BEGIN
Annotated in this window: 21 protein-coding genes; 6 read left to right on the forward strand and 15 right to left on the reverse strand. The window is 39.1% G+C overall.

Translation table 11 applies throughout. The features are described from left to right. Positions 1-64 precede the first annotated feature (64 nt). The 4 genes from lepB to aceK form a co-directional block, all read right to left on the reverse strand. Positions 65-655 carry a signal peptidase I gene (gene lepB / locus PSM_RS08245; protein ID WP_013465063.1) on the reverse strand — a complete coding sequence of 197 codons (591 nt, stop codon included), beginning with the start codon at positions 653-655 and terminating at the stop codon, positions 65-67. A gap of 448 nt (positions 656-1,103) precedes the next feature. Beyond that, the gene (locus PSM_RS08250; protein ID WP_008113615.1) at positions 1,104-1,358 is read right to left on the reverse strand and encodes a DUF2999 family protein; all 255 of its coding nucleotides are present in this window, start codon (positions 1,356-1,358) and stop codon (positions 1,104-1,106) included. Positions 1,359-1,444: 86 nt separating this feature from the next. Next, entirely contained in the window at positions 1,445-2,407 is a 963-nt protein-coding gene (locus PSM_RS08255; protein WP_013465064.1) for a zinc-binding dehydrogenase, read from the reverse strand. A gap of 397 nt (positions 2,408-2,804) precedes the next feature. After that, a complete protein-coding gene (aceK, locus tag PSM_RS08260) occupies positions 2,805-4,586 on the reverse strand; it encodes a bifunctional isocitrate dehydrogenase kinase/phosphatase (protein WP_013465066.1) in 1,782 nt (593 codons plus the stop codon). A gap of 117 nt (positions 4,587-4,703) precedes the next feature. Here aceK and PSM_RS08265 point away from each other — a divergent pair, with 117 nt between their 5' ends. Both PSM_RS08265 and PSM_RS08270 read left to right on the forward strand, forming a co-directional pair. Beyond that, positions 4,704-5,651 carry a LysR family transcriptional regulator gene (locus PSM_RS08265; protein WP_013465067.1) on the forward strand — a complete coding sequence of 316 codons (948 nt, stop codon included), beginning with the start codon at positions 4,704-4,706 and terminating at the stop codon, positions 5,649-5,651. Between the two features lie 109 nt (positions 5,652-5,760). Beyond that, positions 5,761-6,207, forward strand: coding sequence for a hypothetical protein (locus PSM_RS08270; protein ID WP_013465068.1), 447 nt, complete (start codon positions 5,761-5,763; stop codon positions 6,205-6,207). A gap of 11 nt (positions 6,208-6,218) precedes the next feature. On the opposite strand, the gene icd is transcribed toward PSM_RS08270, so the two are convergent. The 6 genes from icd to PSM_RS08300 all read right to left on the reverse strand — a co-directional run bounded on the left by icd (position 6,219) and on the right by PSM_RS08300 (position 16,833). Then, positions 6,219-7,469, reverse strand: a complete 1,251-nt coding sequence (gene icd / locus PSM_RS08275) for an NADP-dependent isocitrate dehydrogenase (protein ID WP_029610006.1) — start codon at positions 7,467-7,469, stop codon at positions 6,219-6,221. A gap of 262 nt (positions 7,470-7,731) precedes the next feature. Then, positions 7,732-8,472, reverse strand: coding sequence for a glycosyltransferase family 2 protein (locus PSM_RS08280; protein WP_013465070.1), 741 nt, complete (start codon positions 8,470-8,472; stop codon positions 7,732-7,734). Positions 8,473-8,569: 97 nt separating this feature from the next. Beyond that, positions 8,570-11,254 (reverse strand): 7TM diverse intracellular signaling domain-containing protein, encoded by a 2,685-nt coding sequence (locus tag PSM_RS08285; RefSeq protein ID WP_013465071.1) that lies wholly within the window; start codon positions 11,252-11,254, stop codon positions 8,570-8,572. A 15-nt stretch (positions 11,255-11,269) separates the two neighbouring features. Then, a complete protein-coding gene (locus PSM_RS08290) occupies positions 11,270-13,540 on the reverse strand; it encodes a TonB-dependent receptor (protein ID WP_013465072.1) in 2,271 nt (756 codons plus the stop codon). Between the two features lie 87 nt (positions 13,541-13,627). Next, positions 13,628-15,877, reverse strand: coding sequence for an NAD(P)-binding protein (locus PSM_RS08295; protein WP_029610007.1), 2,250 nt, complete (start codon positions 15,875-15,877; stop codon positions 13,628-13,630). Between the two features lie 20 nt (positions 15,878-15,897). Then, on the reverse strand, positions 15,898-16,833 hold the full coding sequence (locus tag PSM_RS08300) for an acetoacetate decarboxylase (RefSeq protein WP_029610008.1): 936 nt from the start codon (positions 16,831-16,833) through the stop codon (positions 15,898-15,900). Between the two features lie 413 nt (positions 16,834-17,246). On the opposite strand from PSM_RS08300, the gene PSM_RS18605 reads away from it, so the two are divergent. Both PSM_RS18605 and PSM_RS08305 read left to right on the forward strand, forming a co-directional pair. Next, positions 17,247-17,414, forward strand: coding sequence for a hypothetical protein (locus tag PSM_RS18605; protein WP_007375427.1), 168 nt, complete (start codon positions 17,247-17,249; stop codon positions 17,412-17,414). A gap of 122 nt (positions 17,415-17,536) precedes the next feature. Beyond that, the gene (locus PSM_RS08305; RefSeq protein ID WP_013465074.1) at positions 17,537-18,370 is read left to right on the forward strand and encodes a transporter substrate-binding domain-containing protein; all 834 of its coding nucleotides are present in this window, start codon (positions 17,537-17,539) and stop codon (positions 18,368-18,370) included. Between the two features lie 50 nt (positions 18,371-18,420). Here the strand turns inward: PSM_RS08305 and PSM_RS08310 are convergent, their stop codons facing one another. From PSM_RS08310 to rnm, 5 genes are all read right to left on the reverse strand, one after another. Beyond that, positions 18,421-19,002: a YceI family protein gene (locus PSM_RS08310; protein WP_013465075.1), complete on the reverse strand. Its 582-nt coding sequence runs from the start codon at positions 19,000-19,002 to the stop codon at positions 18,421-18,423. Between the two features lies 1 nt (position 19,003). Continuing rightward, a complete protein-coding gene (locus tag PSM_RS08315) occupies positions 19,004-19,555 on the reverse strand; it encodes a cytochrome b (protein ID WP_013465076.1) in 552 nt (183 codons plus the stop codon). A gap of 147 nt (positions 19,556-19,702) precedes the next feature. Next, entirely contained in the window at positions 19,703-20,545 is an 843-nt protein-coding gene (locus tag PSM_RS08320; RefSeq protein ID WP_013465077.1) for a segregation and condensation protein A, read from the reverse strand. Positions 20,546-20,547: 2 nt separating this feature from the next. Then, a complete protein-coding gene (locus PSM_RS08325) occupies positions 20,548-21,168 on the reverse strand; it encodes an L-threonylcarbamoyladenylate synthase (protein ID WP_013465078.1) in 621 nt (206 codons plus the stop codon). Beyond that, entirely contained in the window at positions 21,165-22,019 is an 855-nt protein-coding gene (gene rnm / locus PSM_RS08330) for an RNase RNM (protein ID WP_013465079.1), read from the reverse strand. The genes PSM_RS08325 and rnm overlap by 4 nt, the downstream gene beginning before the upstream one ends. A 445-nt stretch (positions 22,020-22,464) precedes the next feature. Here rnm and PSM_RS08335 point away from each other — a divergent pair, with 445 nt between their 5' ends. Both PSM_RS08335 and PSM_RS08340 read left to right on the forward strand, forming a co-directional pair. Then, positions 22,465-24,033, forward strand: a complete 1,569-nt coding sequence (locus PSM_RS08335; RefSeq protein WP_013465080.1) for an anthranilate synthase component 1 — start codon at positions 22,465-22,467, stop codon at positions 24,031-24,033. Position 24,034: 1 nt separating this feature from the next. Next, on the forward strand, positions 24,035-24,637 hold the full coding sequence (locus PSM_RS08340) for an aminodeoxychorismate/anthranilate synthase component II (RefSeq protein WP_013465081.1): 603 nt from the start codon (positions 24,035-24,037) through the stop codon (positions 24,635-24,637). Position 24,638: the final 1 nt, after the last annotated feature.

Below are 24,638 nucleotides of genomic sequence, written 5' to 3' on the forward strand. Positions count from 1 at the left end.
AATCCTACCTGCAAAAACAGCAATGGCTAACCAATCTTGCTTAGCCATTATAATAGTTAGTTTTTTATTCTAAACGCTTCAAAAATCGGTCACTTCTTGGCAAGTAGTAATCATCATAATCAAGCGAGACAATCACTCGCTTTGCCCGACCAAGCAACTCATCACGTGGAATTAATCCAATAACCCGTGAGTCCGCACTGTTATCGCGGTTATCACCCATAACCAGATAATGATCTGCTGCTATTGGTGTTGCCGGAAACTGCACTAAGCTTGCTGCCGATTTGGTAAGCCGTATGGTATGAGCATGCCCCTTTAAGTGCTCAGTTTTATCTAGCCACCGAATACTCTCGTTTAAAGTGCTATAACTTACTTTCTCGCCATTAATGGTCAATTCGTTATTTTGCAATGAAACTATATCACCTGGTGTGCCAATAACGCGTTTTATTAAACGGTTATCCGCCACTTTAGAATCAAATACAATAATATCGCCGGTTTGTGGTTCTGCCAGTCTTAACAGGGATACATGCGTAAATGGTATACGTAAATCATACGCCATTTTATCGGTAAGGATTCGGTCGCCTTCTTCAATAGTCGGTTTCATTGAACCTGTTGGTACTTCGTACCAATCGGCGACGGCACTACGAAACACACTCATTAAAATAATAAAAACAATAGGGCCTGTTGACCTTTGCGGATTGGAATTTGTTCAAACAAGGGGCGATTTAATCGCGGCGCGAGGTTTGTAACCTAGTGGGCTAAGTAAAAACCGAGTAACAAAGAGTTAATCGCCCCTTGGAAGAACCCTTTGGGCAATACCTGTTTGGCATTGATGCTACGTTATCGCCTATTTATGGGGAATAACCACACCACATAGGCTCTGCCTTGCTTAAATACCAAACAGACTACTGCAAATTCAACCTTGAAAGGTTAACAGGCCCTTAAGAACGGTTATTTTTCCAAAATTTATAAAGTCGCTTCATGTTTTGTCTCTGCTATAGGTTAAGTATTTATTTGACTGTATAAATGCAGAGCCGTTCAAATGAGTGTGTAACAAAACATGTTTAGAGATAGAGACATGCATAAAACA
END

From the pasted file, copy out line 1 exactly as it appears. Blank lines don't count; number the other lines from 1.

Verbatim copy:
Annotated in this window: 21 protein-coding genes; 6 read left to right on the forward strand and 15 right to left on the reverse strand. The window is 39.1% G+C overall.